Stay Connected: Three communication apps I use (almost) everyday

Staying up-to-date with family, friends from college, friends from home and the friends you meet abroad can be tricky. Here are three ways to make it simpler:

WhatsApp

Cost: $0.99

Good for: Texting internationally

Drawbacks: Only available on smart phones, i.e. not functional on iPad or iPod Touch.

This app sets the standard for international texting, because it has a good user interface and is one of the most popular texting apps. Many of my European friends used this app to communicate with each other while abroad and in their home countries, because many companies will charge you per text. With WhatsApp, you pay to download the app, and then send messages using data or wifi. The drawback is that many Americans don’t take their smart phone abroad, because data is pricey and compatibility is iffy. Instead, this app has been great to text my international friends now that I am back home safe and sound with my iPhone.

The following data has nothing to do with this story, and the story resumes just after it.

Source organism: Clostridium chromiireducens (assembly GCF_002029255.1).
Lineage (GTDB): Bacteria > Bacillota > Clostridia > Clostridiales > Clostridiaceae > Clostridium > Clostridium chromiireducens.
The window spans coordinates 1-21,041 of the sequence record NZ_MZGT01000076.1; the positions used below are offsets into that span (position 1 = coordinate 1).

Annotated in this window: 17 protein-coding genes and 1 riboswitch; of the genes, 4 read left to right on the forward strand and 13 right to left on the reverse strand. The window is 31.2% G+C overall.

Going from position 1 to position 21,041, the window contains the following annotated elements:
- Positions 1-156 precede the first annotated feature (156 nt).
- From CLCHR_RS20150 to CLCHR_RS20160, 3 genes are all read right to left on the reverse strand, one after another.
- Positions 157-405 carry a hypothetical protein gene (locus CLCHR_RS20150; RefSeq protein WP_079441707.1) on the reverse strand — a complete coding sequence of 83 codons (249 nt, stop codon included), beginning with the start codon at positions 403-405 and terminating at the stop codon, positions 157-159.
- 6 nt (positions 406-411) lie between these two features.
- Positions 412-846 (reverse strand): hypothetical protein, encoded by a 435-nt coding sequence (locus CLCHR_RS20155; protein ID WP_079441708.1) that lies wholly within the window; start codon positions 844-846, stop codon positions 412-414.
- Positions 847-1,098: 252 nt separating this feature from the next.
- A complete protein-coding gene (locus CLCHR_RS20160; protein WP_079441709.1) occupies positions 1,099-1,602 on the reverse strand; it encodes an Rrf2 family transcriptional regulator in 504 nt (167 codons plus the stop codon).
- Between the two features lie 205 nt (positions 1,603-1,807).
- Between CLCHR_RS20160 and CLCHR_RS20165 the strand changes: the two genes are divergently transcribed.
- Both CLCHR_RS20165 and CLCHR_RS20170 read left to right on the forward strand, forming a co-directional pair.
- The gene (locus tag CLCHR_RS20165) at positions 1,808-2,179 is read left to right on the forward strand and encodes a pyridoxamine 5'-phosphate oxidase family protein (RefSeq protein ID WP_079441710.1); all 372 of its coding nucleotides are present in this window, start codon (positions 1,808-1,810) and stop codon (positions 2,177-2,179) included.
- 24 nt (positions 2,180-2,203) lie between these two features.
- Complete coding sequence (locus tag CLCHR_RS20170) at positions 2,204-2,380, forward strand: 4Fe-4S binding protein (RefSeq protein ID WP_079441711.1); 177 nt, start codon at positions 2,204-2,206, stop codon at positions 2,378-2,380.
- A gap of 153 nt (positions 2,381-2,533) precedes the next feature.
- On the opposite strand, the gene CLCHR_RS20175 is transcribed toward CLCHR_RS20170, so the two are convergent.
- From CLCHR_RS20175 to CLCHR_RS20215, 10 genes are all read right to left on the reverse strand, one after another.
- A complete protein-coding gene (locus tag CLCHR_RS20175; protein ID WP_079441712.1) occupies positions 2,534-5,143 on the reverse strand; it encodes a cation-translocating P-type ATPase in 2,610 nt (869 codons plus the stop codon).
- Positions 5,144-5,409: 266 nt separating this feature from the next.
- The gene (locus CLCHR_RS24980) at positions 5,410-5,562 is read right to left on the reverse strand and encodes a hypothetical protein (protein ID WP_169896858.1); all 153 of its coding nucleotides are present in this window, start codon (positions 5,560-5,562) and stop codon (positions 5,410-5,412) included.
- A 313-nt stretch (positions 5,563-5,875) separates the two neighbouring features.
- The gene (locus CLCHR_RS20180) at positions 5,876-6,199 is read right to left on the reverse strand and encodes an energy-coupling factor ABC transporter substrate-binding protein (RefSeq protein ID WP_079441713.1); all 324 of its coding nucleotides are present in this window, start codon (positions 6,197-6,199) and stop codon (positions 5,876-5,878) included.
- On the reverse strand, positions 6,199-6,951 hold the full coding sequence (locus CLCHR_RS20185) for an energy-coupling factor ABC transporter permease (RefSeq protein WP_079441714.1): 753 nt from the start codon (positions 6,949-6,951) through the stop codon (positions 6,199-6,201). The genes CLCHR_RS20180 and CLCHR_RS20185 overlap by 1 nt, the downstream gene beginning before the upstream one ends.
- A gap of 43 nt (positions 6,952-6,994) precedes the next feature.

TextPlusTextPlus

Cost: $4.99 for the ad-free version, (But it’s “on sale” for $2.99 frequently in Apple’s app store). A free version with ads is also available.

Good for: Group texting, texting American numbers

Drawbacks: It doesn’t text to international numbers

This application which can be downloaded to smart phones, tablets and iPod Touches was the best way I found to text my friends back home. The app assigns you a U.S. phone number with the area code of your choosing (if you get the paid version). I then asked my friends to add this into their phone as a mobile number for me, and then had them change it back when I returned. This way, they could text me on-the-go and I’d receive their messages when I had wifi.

skypeSkype

Cost: Free to video chat. You can purchase credit

Good for: Video chat, calling landline and cell phone numbers

Drawbacks: Good wifi connection is needed, There isn’t a number at which people can call you.

It’s no secret that Skype makes it easy to video chat–it’s a universally understood verb. But I found that Skype also had the cheapest per minute rates to call American cell phones and landlines. I was in the process of applying for several internships while abroad, so by purchasing a little Skype credit I was easily able to conduct phone interviews and make follow up calls. I also used it to get in touch with my family if I needed to tell them something and didn’t want to wait for them to check email.

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